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Garcia Marquez stops writing

Gabriel Garcia Marquez, the Colombian writer and Nobel Prize-winner, says he has stopped writing for the time being.

Last Modified: 29 Jan 2006 13:29 GMT
Marguez (R) : I did not write a single line in 2005

Gabriel Garcia Marquez, the Colombian writer and Nobel Prize-winner, says he has stopped writing for the time being.

The author, 78, was quoted in the Barcelona-based daily La Vanguardia as saying: "The year 2005 was the first in my life when I did not write a single line.

"I haven't sat before a computer. And besides, I have no prospect or prospects to do it. I had never stopped writing, this is the first year in my life I haven't done any writing.

"I used to work every day from 9am to 3pm. I used to say that it was to keep my arm warm, but it really was because I had nothing else to do in the morning."

However, Garcia Marquez said there might be another book in him - if inspiration strikes, but he is not optimistic, according to the newspaper.

"If tomorrow a new novel occurred to me, that would be fantastic. With the practice I have, I could write another novel without further problems, but people notice when one has not put the guts in it."

Slowed output

Often described as the father of magical realism, he is best known for One Hundred Years of Solitude - which earned him the Nobel Prize for Literature in 1982 - Love in the Time of Cholera, Chronicle of a Death Foretold, and News of a Kidnapping.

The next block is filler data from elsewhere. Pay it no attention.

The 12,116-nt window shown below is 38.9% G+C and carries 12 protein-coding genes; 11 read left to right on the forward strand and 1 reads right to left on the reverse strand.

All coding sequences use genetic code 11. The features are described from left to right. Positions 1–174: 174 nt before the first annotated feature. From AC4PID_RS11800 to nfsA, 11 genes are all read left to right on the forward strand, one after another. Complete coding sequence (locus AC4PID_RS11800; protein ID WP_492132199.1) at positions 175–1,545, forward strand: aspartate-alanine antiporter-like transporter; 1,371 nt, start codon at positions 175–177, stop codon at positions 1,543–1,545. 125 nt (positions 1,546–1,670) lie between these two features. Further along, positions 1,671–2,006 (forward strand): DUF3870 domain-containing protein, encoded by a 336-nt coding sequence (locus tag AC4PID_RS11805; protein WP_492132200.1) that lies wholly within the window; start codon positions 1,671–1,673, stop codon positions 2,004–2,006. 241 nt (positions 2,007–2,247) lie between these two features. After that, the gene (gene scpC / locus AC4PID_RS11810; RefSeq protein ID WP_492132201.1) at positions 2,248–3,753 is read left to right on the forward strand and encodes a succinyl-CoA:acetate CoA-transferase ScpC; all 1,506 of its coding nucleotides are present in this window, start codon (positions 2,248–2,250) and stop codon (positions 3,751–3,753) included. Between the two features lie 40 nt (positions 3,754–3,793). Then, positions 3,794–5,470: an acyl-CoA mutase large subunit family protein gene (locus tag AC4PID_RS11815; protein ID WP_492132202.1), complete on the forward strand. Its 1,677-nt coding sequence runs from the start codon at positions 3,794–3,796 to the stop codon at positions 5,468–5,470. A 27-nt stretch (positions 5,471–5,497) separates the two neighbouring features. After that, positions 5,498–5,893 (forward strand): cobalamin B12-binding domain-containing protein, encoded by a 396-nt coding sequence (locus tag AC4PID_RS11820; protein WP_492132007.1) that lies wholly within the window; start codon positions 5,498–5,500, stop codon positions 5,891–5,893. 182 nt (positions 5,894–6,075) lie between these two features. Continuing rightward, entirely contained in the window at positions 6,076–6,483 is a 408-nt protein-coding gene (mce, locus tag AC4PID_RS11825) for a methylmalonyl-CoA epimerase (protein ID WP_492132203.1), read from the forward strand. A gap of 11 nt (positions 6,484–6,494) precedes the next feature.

"Fame nearly ruined my life, because it disrupts the sense of reality such is the power"

Gabriel Garcia Marquez

But in recent years Garcia Marquez's output has slowed considerably.

In 2002, he published Living to Tell the Tale, the first volume of an autobiography, and kept his fans waiting 10 years for his last novel, Memories of My Melancholy Whores, which tells the story of a 90-year-old man who wants to celebrate his birthday by taking the virginity of a teenage girl. The book came out in 2004.

Dangerous fame

Garcia Marquez was quoted as saying he had been trying to finish the second instalment of his memoirs, but he said he probably would not write it.

He said that influence and fame could be dangerous.

"Something very pleasant for a writer, but you have got to know how to keep it at bay. Fame nearly ruined my life, because it disrupts the sense of reality, such is the power. It condemns you to loneliness, it creates a problem of communication that isolates you," he said.

One reported reason for the writer's silence has been his fight against lymphatic cancer.

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